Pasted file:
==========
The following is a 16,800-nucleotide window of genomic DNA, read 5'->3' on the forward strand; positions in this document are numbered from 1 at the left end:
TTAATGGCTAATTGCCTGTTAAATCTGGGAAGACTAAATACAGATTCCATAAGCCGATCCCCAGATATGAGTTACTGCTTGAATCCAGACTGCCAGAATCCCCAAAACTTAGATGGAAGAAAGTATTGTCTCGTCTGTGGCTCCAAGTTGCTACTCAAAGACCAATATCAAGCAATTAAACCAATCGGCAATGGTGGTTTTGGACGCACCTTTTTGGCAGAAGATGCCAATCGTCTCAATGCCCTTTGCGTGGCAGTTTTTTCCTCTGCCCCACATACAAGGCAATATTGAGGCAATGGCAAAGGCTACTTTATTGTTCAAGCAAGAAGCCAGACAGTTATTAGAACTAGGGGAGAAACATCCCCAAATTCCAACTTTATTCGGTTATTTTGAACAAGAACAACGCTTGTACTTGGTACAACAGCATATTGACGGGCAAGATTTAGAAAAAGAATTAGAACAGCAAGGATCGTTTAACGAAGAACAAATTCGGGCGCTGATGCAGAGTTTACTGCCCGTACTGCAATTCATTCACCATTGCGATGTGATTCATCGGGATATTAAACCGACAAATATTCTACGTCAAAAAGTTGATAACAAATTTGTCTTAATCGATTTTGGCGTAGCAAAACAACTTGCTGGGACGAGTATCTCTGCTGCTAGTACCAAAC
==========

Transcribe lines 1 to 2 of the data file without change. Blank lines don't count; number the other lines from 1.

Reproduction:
The following is a 16,800-nucleotide window of genomic DNA, read 5'->3' on the forward strand; positions in this document are numbered from 1 at the left end:
TTAATGGCTAATTGCCTGTTAAATCTGGGAAGACTAAATACAGATTCCATAAGCCGATCCCCAGATATGAGTTACTGCTTGAATCCAGACTGCCAGAATCCCCAAAACTTAGATGGAAGAAAGTATTGTCTCGTCTGTGGCTCCAAGTTGCTACTCAAAGACCAATATCAAGCAATTAAACCAATCGGCAATGGTGGTTTTGGACGCACCTTTTTGGCAGAAGATGCCAATCGTCTCAATGCCCTTTGCGTGGCAGTTTTTTCCTCTGCCCCACATACAAGGCAATATTGAGGCAATGGCAAAGGCTACTTTATTGTTCAAGCAAGAAGCCAGACAGTTATTAGAACTAGGGGAGAAACATCCCCAAATTCCAACTTTATTCGGTTATTTTGAACAAGAACAACGCTTGTACTTGGTACAACAGCATATTGACGGGCAAGATTTAGAAAAAGAATTAGAACAGCAAGGATCGTTTAACGAAGAACAAATTCGGGCGCTGATGCAGAGTTTACTGCCCGTACTGCAATTCATTCACCATTGCGATGTGATTCATCGGGATATTAAACCGACAAATATTCTACGTCAAAAAGTTGATAACAAATTTGTCTTAATCGATTTTGGCGTAGCAAAACAACTTGCTGGGACGAGTATCTCTGCTGCTAGTACCAAAC